Organization is the keystone to success when managing a busy schedule. Do you ever feel like you’re working really hard, only to find you have crossed nothing off of your to-do list? In the meantime, more and more things seem to pile up on your plate. If you find yourself in this position, it’s time to hit the reset button and get yourself organized.

Start by taking steps to ensure your workspace is clean and clutter-free. Once your space is clean, review the past week and your upcoming schedule. Check-in on all of your projects and make a list of the next steps that need to be completed to keep things moving forward. This will bring clarity to your to-do list and help you prioritize what needs doing now and what can wait. Just like that, you will begin to feel you have regained control of your life and schedule.

5. Keep a Routine

Finding a routine that works for you can help you be more efficient with your time, but did you know that keeping up a regular schedule has health benefits too?

Sticking to a good routine can help reduce stress, which can significantly improve your quality of life. So what does a good routine look like?

A balanced routine must include your required priorities, like working and getting in your clinical hours. You should also incorporate eating healthy meals, getting quality sleep, spending time with friends and family, and making time for the fun things you enjoy doing. Ultimately, it’s all about maintaining balance and giving yourself the personal care time needed to get into a positive mindset before and after work and school.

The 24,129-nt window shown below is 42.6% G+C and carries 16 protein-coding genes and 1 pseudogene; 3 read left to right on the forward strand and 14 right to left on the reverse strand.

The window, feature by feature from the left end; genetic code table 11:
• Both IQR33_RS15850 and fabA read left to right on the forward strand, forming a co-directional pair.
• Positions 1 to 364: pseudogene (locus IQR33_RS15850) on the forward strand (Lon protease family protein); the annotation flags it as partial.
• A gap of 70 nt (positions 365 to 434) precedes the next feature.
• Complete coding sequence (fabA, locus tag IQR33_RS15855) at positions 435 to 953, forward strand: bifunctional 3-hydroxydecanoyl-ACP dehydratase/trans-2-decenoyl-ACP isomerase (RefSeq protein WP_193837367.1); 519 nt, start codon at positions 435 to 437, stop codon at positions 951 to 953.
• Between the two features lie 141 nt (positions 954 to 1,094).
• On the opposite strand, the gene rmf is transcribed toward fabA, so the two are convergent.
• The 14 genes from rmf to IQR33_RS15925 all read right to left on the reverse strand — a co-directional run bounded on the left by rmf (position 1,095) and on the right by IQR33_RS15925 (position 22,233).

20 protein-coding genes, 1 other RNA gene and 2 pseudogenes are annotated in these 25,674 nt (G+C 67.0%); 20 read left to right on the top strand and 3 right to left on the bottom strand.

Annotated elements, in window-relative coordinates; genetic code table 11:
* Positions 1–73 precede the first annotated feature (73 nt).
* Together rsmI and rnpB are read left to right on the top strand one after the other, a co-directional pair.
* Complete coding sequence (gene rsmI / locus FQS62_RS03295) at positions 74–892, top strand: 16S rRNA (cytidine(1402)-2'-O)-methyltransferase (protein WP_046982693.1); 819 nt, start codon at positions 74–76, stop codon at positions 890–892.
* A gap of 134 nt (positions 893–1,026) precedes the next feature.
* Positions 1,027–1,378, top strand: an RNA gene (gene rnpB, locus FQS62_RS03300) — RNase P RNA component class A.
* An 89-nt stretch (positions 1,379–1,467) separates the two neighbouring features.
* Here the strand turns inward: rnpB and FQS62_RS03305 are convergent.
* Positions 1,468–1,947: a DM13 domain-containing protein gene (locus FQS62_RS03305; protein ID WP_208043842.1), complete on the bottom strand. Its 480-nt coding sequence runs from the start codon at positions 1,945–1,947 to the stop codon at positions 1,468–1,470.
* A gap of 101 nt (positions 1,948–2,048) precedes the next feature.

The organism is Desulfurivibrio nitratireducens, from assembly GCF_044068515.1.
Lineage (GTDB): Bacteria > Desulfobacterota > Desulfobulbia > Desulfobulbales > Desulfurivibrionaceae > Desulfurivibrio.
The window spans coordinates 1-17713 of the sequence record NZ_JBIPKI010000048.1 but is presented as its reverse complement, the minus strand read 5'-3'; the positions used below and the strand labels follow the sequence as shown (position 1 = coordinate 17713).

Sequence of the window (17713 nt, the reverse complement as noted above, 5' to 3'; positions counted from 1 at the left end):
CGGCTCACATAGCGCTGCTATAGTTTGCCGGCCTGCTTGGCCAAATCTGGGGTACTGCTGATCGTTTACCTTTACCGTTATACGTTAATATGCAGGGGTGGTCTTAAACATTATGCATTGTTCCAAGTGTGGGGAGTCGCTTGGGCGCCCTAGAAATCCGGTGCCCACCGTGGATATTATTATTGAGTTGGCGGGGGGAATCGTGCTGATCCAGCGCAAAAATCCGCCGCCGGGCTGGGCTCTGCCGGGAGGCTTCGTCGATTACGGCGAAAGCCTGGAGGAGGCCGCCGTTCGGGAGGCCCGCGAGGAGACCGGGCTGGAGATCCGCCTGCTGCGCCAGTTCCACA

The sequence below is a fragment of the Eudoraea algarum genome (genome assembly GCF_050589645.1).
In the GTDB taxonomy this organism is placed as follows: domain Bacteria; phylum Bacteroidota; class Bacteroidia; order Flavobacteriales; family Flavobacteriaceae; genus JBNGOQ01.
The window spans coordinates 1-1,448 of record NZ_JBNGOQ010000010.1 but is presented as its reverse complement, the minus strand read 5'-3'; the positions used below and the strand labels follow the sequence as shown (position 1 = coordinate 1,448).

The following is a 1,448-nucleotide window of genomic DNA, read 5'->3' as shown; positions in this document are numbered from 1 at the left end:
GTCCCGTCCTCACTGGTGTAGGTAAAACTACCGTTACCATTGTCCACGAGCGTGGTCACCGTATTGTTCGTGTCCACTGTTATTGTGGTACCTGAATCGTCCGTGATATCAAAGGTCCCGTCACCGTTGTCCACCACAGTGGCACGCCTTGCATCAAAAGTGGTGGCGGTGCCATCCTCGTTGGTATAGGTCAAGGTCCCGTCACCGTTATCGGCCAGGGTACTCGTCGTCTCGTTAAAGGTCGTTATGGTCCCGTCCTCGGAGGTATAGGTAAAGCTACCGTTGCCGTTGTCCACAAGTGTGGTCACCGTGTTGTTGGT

6. Reward Yourself

Part of creating great habits and staying inspired is to reward yourself for a job well done. A reward system can help you do just that, so we recommend setting realistic goals and determining how you will celebrate these goals once you accomplish them.

Make sure that your rewards are genuinely motivating. This will help you to stay focused and ensure you can look forward to what is coming next consistently, rather than feeling stuck where you are. Rewarding yourself for all of your hard work can make the difference between working through obstacles to accomplish your goals and losing sight of your dreams.

7. Find a Job That Supports Your Goals

Whether you are already established in your career or working in an entry-level position, it’s crucial to find a job that supports your goals. This may be easier said than done, but it helps to be honest with your supervisor and HR to ensure your company knows how to support you when you’re working while in nursing school.

If you are working in a career that you feel just isn’t the right fit, it might be time to consider making a change. Companies like NurseDash, which offer flexible scheduling for better work-life balance, can offer the support you need to survive working while in nursing school. NurseDash can also help you get the real-life experience you need to increase your knowledge base and take your nursing career to the next level.

Juggling nursing school and your career? Let NurseDash help!

NurseDash is an on-demand healthcare marketplace that connects facilities with staffing needs to clinicians looking for open nursing shifts.